Saturday, March 29, 2014

Inking rant by Jim Shooter

The Inking Rant

Key points:

1) Control of the tools, that is, being able to make the pen or brush make exactly the mark on the paper that you want it to every time—nothing accidental.

2) Mastering technique. You need to know what to do with the tools to make hair look like hair, glass look like glass, sand look like sand, etc. If you tried to develop your own techniques for every occasion, it would take you decades. Better to learn from your favorite inkers.

3) Creating the illusion of depth. Depth is the key to clarity. Inkers control black, white and gray, that is, the extremes of VALUE, lightness and darkness, and to some extent, gray, the middle ground. Value—lightness and darkness—is THE most effective tool for creating the illusion of depth.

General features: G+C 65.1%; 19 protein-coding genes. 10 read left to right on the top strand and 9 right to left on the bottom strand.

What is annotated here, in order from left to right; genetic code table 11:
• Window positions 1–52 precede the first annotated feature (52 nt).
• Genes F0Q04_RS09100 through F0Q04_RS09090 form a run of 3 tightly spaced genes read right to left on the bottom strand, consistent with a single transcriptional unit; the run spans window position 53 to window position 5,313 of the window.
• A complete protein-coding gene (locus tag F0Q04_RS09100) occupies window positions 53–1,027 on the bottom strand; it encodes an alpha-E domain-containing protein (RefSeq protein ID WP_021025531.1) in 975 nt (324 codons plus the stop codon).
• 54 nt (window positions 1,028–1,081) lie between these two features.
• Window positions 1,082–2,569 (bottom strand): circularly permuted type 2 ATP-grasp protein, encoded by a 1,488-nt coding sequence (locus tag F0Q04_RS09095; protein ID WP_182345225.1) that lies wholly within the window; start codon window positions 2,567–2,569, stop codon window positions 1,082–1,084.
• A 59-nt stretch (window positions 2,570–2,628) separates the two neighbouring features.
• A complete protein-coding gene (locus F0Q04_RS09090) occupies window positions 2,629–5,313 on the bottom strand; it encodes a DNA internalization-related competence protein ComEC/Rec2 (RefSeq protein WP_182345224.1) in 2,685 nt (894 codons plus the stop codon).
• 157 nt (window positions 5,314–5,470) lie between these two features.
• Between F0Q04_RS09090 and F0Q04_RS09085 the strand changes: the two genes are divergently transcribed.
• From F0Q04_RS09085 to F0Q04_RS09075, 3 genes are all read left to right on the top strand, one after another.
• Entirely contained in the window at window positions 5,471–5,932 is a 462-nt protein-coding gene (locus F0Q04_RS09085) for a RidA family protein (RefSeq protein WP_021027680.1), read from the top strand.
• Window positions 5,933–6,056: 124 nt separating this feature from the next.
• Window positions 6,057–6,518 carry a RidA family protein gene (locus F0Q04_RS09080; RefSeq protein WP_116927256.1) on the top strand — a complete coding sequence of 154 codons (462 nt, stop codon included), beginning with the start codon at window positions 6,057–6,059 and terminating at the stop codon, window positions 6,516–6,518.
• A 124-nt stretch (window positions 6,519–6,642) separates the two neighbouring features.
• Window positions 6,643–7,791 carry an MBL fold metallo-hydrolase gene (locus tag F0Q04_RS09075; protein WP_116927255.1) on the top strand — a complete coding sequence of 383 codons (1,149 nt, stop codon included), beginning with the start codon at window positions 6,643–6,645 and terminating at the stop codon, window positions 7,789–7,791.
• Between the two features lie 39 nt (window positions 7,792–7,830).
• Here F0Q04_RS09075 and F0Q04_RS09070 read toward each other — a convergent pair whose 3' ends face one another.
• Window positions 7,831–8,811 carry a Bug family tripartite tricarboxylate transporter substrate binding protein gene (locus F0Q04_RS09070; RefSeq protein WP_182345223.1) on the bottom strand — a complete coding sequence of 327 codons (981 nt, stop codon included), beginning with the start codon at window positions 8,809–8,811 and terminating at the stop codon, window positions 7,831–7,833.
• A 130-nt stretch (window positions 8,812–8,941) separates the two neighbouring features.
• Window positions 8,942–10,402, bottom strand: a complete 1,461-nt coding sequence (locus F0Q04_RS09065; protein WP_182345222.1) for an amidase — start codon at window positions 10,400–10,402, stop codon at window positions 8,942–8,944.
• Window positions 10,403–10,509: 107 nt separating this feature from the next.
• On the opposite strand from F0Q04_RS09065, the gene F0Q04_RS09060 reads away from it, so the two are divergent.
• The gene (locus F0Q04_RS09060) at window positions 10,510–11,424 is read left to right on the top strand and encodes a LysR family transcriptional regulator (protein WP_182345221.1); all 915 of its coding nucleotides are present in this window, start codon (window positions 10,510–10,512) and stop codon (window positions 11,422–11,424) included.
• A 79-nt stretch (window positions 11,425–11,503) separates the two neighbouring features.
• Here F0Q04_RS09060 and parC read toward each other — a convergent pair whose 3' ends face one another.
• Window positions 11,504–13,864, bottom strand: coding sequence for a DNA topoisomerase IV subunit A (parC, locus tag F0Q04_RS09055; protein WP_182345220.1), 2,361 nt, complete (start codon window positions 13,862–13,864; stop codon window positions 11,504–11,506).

Pencilers and inkers—use a ruler. Use templates. Never freehand any man-made or machined object. Do not cheat. Do not fake it. Get it right. Yes, it will take much more time—for a while—until you polish up the skills. But, better one good page than ten bad ones.

Shooter's idea of what spotting blacks means seems to be different from what I see elsewhere, which is just to place some solid blacks in the drawing to give it solidity. He seems to think it means randomly placing blacks. I never thought it was meant to be random, but in service to a plan like creating depth or clarity. 

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